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|Title:||Addressing men's health policy concerns in Australia: What can be done?|
|Citation:||Australia and New Zealand Health Policy, 2007; 4:20|
|School/Discipline:||School of Population Health and Clinical Practice : Public Health|
|James A Smith|
|Abstract:||There is a lack of consensus about what men's health constitutes in Australia. The absence of a widely accepted definition has been problematic for establishing state and national men's health policies. I consider that one impediment to the implementation of state and federal men's health policies has been a lack of willingness to approach men's health from a broad public health perspective. In particular, scant attention has been paid to exploring lay perspectives of how men define and understand health, and in turn, how these relate to significant policy problems such as men's health service use. I conclude by suggesting that a focus on men's lay perspectives of their health emerging from the United Kingdom and the Republic of Ireland provides a useful framework to guide men's health policy discussion in Australia.|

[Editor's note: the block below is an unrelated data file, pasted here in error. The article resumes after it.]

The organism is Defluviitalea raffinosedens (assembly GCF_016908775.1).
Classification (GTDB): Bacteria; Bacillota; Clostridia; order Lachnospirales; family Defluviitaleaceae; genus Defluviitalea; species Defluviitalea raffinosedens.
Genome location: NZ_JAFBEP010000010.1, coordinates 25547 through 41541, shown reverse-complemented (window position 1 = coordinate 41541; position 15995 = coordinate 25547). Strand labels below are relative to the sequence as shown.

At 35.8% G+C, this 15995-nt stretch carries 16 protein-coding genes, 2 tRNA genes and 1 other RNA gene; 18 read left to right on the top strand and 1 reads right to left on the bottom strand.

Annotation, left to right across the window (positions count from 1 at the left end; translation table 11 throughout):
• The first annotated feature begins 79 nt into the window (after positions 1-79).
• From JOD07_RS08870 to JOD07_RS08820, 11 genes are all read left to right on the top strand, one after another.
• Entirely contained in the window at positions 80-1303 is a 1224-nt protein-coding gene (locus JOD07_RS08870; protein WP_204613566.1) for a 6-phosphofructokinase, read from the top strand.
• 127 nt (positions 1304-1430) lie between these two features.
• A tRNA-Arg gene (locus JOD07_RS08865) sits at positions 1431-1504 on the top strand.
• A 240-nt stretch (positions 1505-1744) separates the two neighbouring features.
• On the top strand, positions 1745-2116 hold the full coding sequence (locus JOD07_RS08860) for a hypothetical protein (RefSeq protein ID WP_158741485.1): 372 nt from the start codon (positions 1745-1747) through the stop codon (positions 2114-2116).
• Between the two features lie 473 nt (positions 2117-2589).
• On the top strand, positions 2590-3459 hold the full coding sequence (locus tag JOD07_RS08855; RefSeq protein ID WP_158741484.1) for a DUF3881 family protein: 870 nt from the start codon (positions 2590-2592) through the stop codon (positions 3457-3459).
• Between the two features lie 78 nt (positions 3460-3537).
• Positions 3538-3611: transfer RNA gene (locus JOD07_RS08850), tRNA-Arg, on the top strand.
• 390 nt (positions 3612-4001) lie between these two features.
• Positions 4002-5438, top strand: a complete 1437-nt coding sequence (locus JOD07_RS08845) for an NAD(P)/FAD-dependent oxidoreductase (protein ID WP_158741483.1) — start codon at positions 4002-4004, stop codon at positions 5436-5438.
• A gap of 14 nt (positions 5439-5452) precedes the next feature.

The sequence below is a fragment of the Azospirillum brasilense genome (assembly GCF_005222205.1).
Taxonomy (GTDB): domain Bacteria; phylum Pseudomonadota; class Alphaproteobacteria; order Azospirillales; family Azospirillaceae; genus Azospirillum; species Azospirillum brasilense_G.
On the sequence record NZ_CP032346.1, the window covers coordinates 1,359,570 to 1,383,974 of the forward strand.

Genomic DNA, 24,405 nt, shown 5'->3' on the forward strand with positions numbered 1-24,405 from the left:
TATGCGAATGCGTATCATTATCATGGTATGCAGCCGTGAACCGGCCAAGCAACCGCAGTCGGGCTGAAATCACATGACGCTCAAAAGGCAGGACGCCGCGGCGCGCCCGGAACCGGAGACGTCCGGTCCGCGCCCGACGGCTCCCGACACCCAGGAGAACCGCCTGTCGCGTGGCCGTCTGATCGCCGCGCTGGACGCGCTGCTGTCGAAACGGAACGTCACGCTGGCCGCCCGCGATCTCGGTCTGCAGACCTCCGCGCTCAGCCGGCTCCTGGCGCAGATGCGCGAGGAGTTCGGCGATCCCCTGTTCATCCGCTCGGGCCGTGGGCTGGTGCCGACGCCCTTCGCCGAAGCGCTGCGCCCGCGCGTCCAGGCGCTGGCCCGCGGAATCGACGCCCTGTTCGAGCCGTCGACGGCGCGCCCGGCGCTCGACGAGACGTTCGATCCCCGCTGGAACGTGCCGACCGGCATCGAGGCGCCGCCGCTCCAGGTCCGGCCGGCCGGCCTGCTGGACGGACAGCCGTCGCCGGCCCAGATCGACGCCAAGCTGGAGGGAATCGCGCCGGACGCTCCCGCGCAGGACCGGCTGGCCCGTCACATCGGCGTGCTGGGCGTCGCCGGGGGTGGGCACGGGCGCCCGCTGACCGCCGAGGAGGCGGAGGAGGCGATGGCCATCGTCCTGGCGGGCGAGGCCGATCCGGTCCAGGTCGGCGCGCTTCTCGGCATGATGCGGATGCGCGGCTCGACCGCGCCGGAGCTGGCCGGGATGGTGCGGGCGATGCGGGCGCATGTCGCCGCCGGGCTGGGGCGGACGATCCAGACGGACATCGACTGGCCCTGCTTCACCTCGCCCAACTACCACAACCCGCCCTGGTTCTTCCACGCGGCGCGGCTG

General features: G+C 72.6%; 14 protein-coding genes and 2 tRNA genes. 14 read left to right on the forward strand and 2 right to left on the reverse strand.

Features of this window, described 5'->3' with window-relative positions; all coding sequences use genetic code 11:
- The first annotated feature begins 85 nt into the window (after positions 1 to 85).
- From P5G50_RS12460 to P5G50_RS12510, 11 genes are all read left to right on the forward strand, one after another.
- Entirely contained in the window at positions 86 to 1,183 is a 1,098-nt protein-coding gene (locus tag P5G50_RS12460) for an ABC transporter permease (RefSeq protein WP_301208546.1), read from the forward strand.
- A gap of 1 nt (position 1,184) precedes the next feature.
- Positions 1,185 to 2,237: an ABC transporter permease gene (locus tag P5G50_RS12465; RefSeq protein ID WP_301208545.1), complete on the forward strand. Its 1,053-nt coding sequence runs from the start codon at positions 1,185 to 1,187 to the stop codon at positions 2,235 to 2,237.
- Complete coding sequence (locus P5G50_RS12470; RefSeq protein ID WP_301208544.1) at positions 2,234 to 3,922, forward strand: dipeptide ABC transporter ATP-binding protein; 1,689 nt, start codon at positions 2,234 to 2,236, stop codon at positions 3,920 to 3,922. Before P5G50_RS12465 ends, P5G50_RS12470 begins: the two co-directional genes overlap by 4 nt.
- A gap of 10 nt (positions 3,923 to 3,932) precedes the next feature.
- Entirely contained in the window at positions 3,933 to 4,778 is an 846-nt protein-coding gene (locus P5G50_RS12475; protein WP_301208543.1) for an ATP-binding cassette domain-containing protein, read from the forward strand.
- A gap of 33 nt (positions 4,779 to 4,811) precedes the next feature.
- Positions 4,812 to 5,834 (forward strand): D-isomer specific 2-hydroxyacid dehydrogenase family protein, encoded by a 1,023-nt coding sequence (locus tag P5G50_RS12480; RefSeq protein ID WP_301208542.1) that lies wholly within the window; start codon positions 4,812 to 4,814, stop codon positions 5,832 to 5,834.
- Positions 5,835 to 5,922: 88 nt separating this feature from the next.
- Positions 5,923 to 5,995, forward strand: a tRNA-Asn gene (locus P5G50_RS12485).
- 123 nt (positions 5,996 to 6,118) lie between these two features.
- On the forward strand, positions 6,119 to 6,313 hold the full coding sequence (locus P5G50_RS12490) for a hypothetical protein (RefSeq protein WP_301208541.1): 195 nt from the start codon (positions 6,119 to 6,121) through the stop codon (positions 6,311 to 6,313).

|Description:||Copyright © 2007 Smith; licensee BioMed Central Ltd.|
This is an Open Access article distributed under the terms of the Creative Commons Attribution License (http://creativecommons.org/licenses/by/2.0), which permits unrestricted use, distribution, and reproduction in any medium, provided the original work is properly cited.
|Appears in Collections:||Public Health publications|
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